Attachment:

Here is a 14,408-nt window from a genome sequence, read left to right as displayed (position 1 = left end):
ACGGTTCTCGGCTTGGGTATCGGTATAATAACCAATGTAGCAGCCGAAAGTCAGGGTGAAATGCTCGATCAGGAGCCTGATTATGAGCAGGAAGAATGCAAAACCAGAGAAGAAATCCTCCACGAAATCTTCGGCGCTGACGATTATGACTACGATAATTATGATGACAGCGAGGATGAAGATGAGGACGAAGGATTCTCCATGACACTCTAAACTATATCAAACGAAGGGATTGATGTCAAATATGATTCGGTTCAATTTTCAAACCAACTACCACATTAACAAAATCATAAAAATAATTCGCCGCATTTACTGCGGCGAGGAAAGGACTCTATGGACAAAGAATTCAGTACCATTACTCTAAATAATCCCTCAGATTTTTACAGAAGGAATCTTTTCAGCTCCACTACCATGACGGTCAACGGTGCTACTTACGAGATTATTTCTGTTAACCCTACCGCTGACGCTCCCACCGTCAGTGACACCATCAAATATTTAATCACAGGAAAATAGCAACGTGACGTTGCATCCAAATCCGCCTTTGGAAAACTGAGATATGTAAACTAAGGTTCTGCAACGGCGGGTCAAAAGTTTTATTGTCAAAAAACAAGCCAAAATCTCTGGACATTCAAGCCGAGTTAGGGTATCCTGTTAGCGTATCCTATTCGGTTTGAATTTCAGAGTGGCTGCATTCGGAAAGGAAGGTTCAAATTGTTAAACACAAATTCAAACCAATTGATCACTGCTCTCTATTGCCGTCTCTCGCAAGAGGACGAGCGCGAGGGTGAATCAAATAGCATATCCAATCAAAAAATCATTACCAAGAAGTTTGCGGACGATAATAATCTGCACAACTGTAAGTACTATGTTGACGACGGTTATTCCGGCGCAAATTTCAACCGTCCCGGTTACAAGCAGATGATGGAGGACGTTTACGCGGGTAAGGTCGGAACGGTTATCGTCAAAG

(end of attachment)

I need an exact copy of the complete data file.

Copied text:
Here is a 14,408-nt window from a genome sequence, read left to right as displayed (position 1 = left end):
ACGGTTCTCGGCTTGGGTATCGGTATAATAACCAATGTAGCAGCCGAAAGTCAGGGTGAAATGCTCGATCAGGAGCCTGATTATGAGCAGGAAGAATGCAAAACCAGAGAAGAAATCCTCCACGAAATCTTCGGCGCTGACGATTATGACTACGATAATTATGATGACAGCGAGGATGAAGATGAGGACGAAGGATTCTCCATGACACTCTAAACTATATCAAACGAAGGGATTGATGTCAAATATGATTCGGTTCAATTTTCAAACCAACTACCACATTAACAAAATCATAAAAATAATTCGCCGCATTTACTGCGGCGAGGAAAGGACTCTATGGACAAAGAATTCAGTACCATTACTCTAAATAATCCCTCAGATTTTTACAGAAGGAATCTTTTCAGCTCCACTACCATGACGGTCAACGGTGCTACTTACGAGATTATTTCTGTTAACCCTACCGCTGACGCTCCCACCGTCAGTGACACCATCAAATATTTAATCACAGGAAAATAGCAACGTGACGTTGCATCCAAATCCGCCTTTGGAAAACTGAGATATGTAAACTAAGGTTCTGCAACGGCGGGTCAAAAGTTTTATTGTCAAAAAACAAGCCAAAATCTCTGGACATTCAAGCCGAGTTAGGGTATCCTGTTAGCGTATCCTATTCGGTTTGAATTTCAGAGTGGCTGCATTCGGAAAGGAAGGTTCAAATTGTTAAACACAAATTCAAACCAATTGATCACTGCTCTCTATTGCCGTCTCTCGCAAGAGGACGAGCGCGAGGGTGAATCAAATAGCATATCCAATCAAAAAATCATTACCAAGAAGTTTGCGGACGATAATAATCTGCACAACTGTAAGTACTATGTTGACGACGGTTATTCCGGCGCAAATTTCAACCGTCCCGGTTACAAGCAGATGATGGAGGACGTTTACGCGGGTAAGGTCGGAACGGTTATCGTCAAAG